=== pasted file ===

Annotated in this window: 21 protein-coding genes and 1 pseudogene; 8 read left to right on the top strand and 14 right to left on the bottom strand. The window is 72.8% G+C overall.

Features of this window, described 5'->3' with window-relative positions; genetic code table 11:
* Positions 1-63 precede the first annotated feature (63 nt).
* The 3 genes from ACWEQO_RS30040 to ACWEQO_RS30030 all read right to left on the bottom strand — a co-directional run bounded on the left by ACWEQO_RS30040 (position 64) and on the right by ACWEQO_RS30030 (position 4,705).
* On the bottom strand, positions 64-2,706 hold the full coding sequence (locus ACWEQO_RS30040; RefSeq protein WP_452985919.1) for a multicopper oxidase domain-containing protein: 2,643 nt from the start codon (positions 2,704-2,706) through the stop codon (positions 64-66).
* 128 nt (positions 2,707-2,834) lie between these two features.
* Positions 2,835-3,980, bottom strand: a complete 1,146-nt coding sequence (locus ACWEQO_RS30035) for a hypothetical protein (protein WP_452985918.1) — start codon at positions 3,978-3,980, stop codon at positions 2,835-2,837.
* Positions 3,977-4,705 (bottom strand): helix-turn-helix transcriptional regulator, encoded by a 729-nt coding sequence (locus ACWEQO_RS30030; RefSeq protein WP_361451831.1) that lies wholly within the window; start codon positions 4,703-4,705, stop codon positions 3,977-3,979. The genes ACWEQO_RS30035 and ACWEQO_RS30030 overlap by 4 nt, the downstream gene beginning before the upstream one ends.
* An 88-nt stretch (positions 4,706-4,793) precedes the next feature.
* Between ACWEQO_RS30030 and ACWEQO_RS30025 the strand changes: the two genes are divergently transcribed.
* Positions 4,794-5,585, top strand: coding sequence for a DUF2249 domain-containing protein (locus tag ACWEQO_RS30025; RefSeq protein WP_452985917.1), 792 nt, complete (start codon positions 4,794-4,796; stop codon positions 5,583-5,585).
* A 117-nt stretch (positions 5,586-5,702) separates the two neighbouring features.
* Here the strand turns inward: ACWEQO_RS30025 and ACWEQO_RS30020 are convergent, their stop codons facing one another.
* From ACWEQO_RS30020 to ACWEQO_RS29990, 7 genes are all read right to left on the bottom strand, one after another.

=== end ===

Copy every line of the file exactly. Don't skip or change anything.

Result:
Annotated in this window: 21 protein-coding genes and 1 pseudogene; 8 read left to right on the top strand and 14 right to left on the bottom strand. The window is 72.8% G+C overall.

Features of this window, described 5'->3' with window-relative positions; genetic code table 11:
* Positions 1-63 precede the first annotated feature (63 nt).
* The 3 genes from ACWEQO_RS30040 to ACWEQO_RS30030 all read right to left on the bottom strand — a co-directional run bounded on the left by ACWEQO_RS30040 (position 64) and on the right by ACWEQO_RS30030 (position 4,705).
* On the bottom strand, positions 64-2,706 hold the full coding sequence (locus ACWEQO_RS30040; RefSeq protein WP_452985919.1) for a multicopper oxidase domain-containing protein: 2,643 nt from the start codon (positions 2,704-2,706) through the stop codon (positions 64-66).
* 128 nt (positions 2,707-2,834) lie between these two features.
* Positions 2,835-3,980, bottom strand: a complete 1,146-nt coding sequence (locus ACWEQO_RS30035) for a hypothetical protein (protein WP_452985918.1) — start codon at positions 3,978-3,980, stop codon at positions 2,835-2,837.
* Positions 3,977-4,705 (bottom strand): helix-turn-helix transcriptional regulator, encoded by a 729-nt coding sequence (locus ACWEQO_RS30030; RefSeq protein WP_361451831.1) that lies wholly within the window; start codon positions 4,703-4,705, stop codon positions 3,977-3,979. The genes ACWEQO_RS30035 and ACWEQO_RS30030 overlap by 4 nt, the downstream gene beginning before the upstream one ends.
* An 88-nt stretch (positions 4,706-4,793) precedes the next feature.
* Between ACWEQO_RS30030 and ACWEQO_RS30025 the strand changes: the two genes are divergently transcribed.
* Positions 4,794-5,585, top strand: coding sequence for a DUF2249 domain-containing protein (locus tag ACWEQO_RS30025; RefSeq protein WP_452985917.1), 792 nt, complete (start codon positions 4,794-4,796; stop codon positions 5,583-5,585).
* A 117-nt stretch (positions 5,586-5,702) separates the two neighbouring features.
* Here the strand turns inward: ACWEQO_RS30025 and ACWEQO_RS30020 are convergent, their stop codons facing one another.
* From ACWEQO_RS30020 to ACWEQO_RS29990, 7 genes are all read right to left on the bottom strand, one after another.